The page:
Hey, there. Bruce Bradley here. It’s been a while since I’ve posted, but before I get back to blogging, I thought I’d share a little bit about what I’ve been up to, why I stopped actively blogging, why I’m coming back, and what you can expect from my blog going forward.
When I started this blog over three years ago, it was all about revealing the truth behind processed foods. I had just written my novel, FAT PROFITS, and it brought to life in an entertaining fashion many of the problems with the food industry. My hope was to use my blog to help punctuate those problems with some real life examples, and get the word out about my book. After all, as one of the only former “Big Food” marketers speaking out against processed foods, I have a really unique perspective to share.
But after blogging for almost two years, I was worn out. While I’m proud of the blog posts I wrote, I was drowning in gloom. Although it’s entirely possible to write non-stop about what’s wrong with our current food system, I finally figured out I’m not wired to work that way. I can’t thrive in a constantly negative world, and I was struggling. What came next, however, was totally unexpected—a series of experiences that have helped me rediscover my passion and a new way to go about sharing it!
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Reducing the amount of sugar in our diet undoubtedly improves our health. However for the processed food industry, increased consumer concern over sugar is one of the top threats to their profits. After all Big Food is highly dependent on sugar to make its products taste better and drive cravings that keep people coming back to buy more and more.
To address this challenge food and beverage companies have been on the hunt for a silver bullet to cure their sugar addiction. One company that Big Food has enlisted for support is Senomyx, an American biotech firm that creates additives that change how our food tastes and smells. By mapping the tongue and using its proprietary technology to understand what chemicals trigger our taste receptors, Senomyx has created a pipeline of artificial and natural additives that they hope will transform the foods we eat and drink. The question is, are these additives safe? And given the processed food industry’s track record, will we even know what’s being added into our food? Continue Reading >>
What do you get when you mix big food and beverage companies with non-profit organizations that are desperate for cash? Yes, cause marketing (sigh!). If you’ve been following my blog for a while, you’ve probably already heard me express concerns. And while the dastardly practice of linking health-related causes to unhealthy products is still quite active as this National Heart Month can attest, I’m optimistic that change is in the air.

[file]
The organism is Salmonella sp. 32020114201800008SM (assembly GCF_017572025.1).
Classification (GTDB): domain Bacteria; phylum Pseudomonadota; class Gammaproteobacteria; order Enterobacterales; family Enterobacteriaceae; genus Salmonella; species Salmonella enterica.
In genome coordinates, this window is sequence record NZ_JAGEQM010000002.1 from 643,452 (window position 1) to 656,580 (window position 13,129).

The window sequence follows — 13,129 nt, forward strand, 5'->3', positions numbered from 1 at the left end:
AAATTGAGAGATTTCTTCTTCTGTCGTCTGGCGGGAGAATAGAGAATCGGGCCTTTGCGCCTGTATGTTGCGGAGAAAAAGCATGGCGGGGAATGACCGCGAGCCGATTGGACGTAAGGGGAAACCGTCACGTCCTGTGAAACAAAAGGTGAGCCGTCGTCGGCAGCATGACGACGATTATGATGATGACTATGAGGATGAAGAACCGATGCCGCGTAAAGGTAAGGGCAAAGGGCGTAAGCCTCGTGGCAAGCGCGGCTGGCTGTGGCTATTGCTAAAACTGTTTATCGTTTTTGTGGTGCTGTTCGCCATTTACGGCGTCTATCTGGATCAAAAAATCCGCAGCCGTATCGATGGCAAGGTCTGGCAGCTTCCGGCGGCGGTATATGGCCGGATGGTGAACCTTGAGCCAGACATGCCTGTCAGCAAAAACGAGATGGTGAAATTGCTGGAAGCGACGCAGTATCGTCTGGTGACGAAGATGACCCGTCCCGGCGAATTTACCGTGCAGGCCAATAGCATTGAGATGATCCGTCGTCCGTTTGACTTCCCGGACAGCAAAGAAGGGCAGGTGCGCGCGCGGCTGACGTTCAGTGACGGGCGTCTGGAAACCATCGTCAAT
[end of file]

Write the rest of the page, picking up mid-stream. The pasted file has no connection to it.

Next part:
“Why,” you may ask? More and more people are starting to speak up. In fact, when I researched my post about Pinkwashing last fall, I learned there are entire efforts like Think Before You Pink that are fighting to protect their cause from loosing relevancy at the hands of frivolous, misleading promotions. And when a mom recently wrote me about her family’s experience with food, health, and cause marketing, I couldn’t resist asking her to share her story. Continue Reading >>
Over a quarter of a billion dollars was spent Sunday night on Super Bowl XLVII advertising. With the big game day ranking as the second-largest annual food celebration behind Thanksgiving, it’s no surprise that over 40% of the ads were for food or beverages. And another shocker? Almost all of these ads peddle highly processed, unhealthy products that make our already bulging waistlines even bigger.
There’s no doubt that corporate giants dominate TV’s food advertising. But one of the more subtle yet influential ways these companies manipulate our conversations about food is found hidden in the drama over an ad that didn’t air during the Super Bowl. Continue Reading >>
Well they’re doing it again. When the New Year rolls around, Big Food companies start peddling their insane weight loss programs filled with leanwashed, “healthy” food options. It’s pretty ironic if you think about it–the very same processed food companies that mislead us into eating more and more empty calories then turn around and sell us even more processed foods that pretend to help us lose weight. Much like the carpetbaggers who went South for political and financial gain after the Civil War, these weight loss carpetbaggers don’t really solve any problems. They just profit from them. Continue Reading >>